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Flashcards in Childhood viral infections Deck (74):
1

What six conditions are childhood viral infections which are notifiable to public health.

• Acute meningitis
• Acute poliomyelitis
• Measles
• Mumps
• Rubella
• Smallpox

2

Which antibody levels are high in acute infection

IgM

3

Which antibody levels are high in chronic infection

IgG

4

Which antibody is maternal

IgG

5

Which antibody is present in breast milk

IgA

6

what type of virus is measles

Paramyxovirus

7

How is measles transmitted

droplet spread- person to person.

8

What time periord is infectivity of measles.

from the start of the first symptoms (4 days) before rash to 4 days after disappearance of rash.

9

What time period is incubation of measles

– 7-18 days (average 10-12)

10

Clinical features of measles

Prodrome- – Fever, malaise, conjunctivitis, coryza and cough
Kopliks spots
fever
rash- head to trunk

11

Complications of measles

ottits media
Pnemoniae
Diarrhoea
acute encephalitis

12

How do you diagnose measles

• Leukopenia
• Oral fluid sample
• Serology

13

What is the treatment for measles

supportive and antibiotics.

14

Prevention methods for measles

Vaccine
1 year old and before pre school.

15

What is the medical name for chicken pox

Varicella zoster virus.

16

What are chicken pox transmitted

– Respiratory spread/personal
– Contact (face to face/15mins)

17

what is the incubation period for chickenpox

14-15 days

18

What is the infectivity period for measles

2 days before onset of rash until after vesicles dry up.

19

Clinical features of VZV

Fever, malaise, anorexia
Rash – centripetal- directed towards the centre.

20

Complications of VZV

– Pneumonitis (risk increased for smokers)
– Central nervous system (CNS) involvement
– Thrombocytopenic purpura
– Foetal varicella syndrome
– Congenital varicella

21

Diagnosis/Treatment of VZV

PCR –vesicle fluid/CSF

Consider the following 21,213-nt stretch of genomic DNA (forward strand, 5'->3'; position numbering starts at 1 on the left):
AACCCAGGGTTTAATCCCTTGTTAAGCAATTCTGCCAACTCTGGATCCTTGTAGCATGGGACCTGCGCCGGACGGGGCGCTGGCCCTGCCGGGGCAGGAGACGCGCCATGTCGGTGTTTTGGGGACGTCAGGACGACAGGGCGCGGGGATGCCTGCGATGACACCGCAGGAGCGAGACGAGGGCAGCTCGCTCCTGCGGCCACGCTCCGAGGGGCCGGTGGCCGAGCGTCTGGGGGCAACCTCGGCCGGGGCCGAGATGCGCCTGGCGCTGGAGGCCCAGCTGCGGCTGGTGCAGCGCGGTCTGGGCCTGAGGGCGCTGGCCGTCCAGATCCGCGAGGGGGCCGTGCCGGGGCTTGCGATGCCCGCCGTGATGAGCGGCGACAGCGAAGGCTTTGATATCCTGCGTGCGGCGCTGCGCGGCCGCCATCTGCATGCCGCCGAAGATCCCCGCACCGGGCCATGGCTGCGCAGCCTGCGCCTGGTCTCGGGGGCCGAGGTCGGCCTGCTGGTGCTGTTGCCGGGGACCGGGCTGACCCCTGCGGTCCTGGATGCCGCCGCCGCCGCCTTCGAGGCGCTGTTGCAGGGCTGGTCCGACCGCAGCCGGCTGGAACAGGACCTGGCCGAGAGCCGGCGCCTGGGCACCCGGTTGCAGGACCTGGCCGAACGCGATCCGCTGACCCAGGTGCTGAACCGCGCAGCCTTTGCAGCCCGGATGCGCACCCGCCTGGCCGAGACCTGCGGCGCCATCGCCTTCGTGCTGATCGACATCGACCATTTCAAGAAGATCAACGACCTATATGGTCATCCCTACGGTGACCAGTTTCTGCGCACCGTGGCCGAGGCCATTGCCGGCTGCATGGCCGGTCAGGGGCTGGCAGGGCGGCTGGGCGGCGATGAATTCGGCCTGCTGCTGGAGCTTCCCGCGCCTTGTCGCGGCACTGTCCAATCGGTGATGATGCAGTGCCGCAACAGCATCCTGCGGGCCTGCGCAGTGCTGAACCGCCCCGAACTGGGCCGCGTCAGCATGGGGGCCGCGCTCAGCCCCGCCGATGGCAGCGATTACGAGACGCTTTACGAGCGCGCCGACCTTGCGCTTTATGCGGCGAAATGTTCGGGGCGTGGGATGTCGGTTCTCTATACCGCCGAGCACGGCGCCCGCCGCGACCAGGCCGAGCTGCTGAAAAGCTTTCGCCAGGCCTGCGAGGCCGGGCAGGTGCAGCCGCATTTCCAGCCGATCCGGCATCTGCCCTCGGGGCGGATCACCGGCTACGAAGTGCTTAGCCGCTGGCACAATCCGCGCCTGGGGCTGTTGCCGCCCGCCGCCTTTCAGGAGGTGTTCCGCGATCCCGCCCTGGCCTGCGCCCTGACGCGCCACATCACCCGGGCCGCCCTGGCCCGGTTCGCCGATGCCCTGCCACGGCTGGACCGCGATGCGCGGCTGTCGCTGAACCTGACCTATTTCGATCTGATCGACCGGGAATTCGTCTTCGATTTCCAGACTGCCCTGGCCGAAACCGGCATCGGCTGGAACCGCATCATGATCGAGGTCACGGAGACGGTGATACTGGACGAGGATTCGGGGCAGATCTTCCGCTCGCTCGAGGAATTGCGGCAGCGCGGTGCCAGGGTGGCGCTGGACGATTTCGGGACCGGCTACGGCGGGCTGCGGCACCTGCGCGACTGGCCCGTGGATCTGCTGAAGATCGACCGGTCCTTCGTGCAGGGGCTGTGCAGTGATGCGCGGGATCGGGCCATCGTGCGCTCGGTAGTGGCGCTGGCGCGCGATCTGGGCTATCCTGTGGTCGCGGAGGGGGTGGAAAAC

Can use swab.
Serology

22

Treatment of VZV

– Aciclovir oral, IV in severe disease or neonates.
– Chlorpheniramine can relieve itch

23

Prevention of VZV

Vaccine- 2 live doses
VZ Immunoglobulin (VZIG)

24

What type of virus is rubella

Toga, RNA virus.

25

How is rubella transmitted

Droplet spread – air-borne

26

What is the incubation period of rubella

14-21 days

27

What is the infectivity period of rubella

– One week before rash to 4 days after.

28

What ar the clinical features of rubella

• Prodrome – non-specific e.g. tiredness, fever, headache.
• Lymphadenopathy – post-auricular, sub occipital
• Rash- spreads from the face

29

Complications of rubella.

– Thrombocytopenia;
– Post-infectious encephalitis; arthritis.
– Mild self-limiting infection not too dangerous in immunosuppressed.

30

What syndrome occurs as a result of rubella in pregnancy

Congenital rubella syndrome (CRS)

31

Characteristics of Congenital rubella syndrome

– Cataracts and other eye defects
– Deafness
– Cardiac abnormalities
– Microcephaly
– Retardation of intra-uterine growth
– Inflammatory lesions of brain, liver, lungs and bone marrow.
more severe is contracted in early pregnancy.

32

Diagnosis of rubella

• Oral fluid testing – IgM/G (PCR if within 7 days of rash).
• Serology – IgM and IgG. Antibodies detectable from time of rash.

33

What treatment is there for rubella.

• No treatment available – immunoglobulin given to exposed pregnant women.

34

Prevention of rubella

vaccination

35

How are enteroviaral infections transmitted

faecal oral route